Side view showing the matte black LaFerrari prototype based on a 458 Italia.
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Nerd Out With This LaFerrari Prototype As It Heads To Auction In Monaco

Prototype LaFerrari gives us an up-close look at the car that ushered Ferrari into the hybrid hypercar era with none of the polish we're used to seeing from the storied Italian brand. Check out that engine bay!
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The Ferrari LaFerrari was introduced to the world at the 2013 Geneva Motor Show and marked the dawn of a new era for Maranello as it embraced hybrid powertrains. Alongside the McLaren P1 and Porsche 918 Spyder, the LaFerrari rewrote the rulebook by using technology initially designed for efficiency to boost total performance. Ferrari's latest flagship featured a 789 horsepower V12 boosted by 161 electric ponies for a combined 949 horsepower. At the RM Sotheby's auction coming up on May 14th in Monte Carlo, Monaco, one lucky Ferrari collector with extremely deep pockets will be able to get their hands on a piece of history in the form of this early development test mule.

Image showing the LaFerrari prototype with wide-mouthed testing bumper installed.

Among the arcane world of high-level Ferrari collectors, only the most loyal are offered the chance to purchase development mules. Once the testing's done, and possibly after some kind of blood sacrifice, Ferrari releases these rough-around-the-edges wonders out into the world. This example was first sold in July 2016 after a new matte black paint job and in-house tune-up, and now it's up for sale once again along with all the weird and wonderful bodywork additions that Ferrari used during the testing process.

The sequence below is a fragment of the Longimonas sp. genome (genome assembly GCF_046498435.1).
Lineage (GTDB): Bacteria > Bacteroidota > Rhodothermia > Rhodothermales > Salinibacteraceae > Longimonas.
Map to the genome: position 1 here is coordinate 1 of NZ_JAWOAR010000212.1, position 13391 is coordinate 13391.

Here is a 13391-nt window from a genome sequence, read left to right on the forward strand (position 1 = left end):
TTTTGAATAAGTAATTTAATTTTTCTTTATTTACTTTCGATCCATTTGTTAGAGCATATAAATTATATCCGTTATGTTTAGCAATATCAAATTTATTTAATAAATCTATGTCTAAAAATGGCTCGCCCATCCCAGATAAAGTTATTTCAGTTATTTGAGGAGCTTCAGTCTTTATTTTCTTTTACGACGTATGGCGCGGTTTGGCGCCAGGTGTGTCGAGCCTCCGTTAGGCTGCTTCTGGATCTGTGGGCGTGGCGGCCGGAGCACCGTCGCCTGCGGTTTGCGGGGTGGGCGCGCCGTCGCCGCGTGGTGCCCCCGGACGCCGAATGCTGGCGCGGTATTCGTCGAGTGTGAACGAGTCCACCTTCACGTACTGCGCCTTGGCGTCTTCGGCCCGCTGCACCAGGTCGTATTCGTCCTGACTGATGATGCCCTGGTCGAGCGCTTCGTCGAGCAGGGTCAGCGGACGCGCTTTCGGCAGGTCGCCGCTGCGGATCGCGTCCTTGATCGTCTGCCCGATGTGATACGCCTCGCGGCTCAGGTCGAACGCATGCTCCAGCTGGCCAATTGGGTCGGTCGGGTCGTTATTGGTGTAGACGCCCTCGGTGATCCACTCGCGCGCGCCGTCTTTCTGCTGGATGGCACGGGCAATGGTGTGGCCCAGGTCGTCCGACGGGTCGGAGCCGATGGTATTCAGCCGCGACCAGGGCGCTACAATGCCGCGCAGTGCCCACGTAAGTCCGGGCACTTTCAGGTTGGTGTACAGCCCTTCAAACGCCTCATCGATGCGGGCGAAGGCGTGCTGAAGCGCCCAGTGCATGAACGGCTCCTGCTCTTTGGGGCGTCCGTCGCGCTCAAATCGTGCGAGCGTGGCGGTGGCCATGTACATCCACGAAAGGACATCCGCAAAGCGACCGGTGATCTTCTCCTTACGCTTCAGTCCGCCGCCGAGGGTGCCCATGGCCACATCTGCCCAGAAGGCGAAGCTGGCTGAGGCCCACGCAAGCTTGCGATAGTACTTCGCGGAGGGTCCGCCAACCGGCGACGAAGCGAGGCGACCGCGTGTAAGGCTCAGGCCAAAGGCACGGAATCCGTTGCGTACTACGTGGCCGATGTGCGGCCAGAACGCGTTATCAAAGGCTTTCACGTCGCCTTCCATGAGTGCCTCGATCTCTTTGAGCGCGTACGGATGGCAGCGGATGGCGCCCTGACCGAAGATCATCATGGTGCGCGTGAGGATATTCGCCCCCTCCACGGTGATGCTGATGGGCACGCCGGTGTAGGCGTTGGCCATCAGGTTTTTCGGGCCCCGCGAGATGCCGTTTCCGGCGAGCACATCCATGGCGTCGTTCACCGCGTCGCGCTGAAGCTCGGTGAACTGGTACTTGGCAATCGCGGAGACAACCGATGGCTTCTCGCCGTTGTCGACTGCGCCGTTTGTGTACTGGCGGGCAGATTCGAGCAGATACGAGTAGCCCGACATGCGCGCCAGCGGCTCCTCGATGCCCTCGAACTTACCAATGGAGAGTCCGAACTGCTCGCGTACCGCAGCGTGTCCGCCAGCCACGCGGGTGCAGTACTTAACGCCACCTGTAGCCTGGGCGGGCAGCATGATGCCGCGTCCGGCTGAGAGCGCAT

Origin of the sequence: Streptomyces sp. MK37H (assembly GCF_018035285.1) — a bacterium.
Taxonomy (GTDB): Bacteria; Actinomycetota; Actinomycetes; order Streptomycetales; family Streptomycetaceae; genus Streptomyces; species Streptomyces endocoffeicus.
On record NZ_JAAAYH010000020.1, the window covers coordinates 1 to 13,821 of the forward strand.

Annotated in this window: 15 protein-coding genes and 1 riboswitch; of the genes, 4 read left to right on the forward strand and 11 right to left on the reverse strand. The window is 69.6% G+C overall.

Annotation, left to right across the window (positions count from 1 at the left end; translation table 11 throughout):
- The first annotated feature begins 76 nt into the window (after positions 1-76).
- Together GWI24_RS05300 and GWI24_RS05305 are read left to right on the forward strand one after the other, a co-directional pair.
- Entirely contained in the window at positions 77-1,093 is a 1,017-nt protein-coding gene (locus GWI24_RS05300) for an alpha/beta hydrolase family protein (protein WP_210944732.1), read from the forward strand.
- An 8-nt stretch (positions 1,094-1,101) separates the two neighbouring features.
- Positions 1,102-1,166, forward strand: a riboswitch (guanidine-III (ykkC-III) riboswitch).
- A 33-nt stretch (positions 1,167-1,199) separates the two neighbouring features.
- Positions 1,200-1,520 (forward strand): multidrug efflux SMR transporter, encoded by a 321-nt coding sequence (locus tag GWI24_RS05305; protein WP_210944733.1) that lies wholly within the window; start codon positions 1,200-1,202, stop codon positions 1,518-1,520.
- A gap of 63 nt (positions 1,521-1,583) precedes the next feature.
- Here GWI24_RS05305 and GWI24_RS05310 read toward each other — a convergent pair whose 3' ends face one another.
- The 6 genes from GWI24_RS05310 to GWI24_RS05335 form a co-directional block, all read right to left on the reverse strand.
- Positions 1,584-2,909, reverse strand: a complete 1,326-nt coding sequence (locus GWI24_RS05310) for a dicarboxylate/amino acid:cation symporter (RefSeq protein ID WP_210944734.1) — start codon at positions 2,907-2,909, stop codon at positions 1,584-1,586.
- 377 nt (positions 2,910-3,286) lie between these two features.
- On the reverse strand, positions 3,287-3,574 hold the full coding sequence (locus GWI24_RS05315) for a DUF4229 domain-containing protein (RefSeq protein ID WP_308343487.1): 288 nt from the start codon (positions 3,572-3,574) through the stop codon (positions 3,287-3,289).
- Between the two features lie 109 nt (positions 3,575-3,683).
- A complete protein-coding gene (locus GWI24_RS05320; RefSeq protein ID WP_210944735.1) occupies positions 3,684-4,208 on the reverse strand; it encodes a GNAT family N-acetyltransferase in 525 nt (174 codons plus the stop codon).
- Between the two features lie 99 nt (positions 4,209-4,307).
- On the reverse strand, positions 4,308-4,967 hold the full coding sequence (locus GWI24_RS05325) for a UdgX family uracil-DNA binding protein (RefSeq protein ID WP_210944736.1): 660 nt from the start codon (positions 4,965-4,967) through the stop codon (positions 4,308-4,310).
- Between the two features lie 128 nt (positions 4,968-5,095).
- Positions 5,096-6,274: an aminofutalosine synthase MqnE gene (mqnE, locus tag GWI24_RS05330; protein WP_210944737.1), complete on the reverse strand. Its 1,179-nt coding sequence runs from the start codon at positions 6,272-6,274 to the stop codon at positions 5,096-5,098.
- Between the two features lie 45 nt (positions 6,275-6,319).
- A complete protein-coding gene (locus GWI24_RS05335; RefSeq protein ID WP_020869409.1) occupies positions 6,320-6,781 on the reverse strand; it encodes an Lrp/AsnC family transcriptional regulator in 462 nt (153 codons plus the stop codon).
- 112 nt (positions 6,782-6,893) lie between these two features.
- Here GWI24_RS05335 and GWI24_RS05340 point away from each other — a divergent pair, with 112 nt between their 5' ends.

The LaFerrari prototype is pictured with the removable bodywork Ferrari engineers used during development.

Under The Skin
Remove said additions and what you find underneath is a highly-modified version of the gorgeous 458 Italia. Known internally as M6, the prototype is an example of the first of three iterations of LaFerrari test mules with the second and third known as "Second Family Mulotipo" and "Third Family Preserie." The 458 had its aluminum chassis extensively modified to accept the prototype hybrid V12 powertrain, while production LaFerraris featured a full carbon tub produced in the same facility as the Scuderia's Formula 1 cars.

Image showing the interior of the LaFerrari prototype with luxurious tan leather seating and development notes taped to the steering wheel and dash.

Image showing the exposed metal bulkhead behind the seats in the 458 Italia-based LaFerrari development mule.

The interior features beautiful beige leather seating (do the Germans outfit their development cars so luxuriously?) with exposed structural metal behind the occupants, while hand-written marker notes can be found scrawled around the cabin. Printed-out notes from the engineers to the test drivers remain taped to the steering wheel and dash, and then we come to the engine bay which looks like it'd be more at home in the back of Doc Brown's DeLorean than anything with a Cavallino Rampante on its nose. Lacking all of the neatness and beauty we'd expect from a Ferrari engine bay, the M6's heart is a tangle of wiring and hoses with a "Not Street Legal" plaque in plain view in case you needed reminding. Knowing the kind of power that lurks beneath the mess gives a real mad science feel to the back of the M6 test mule, don't you think?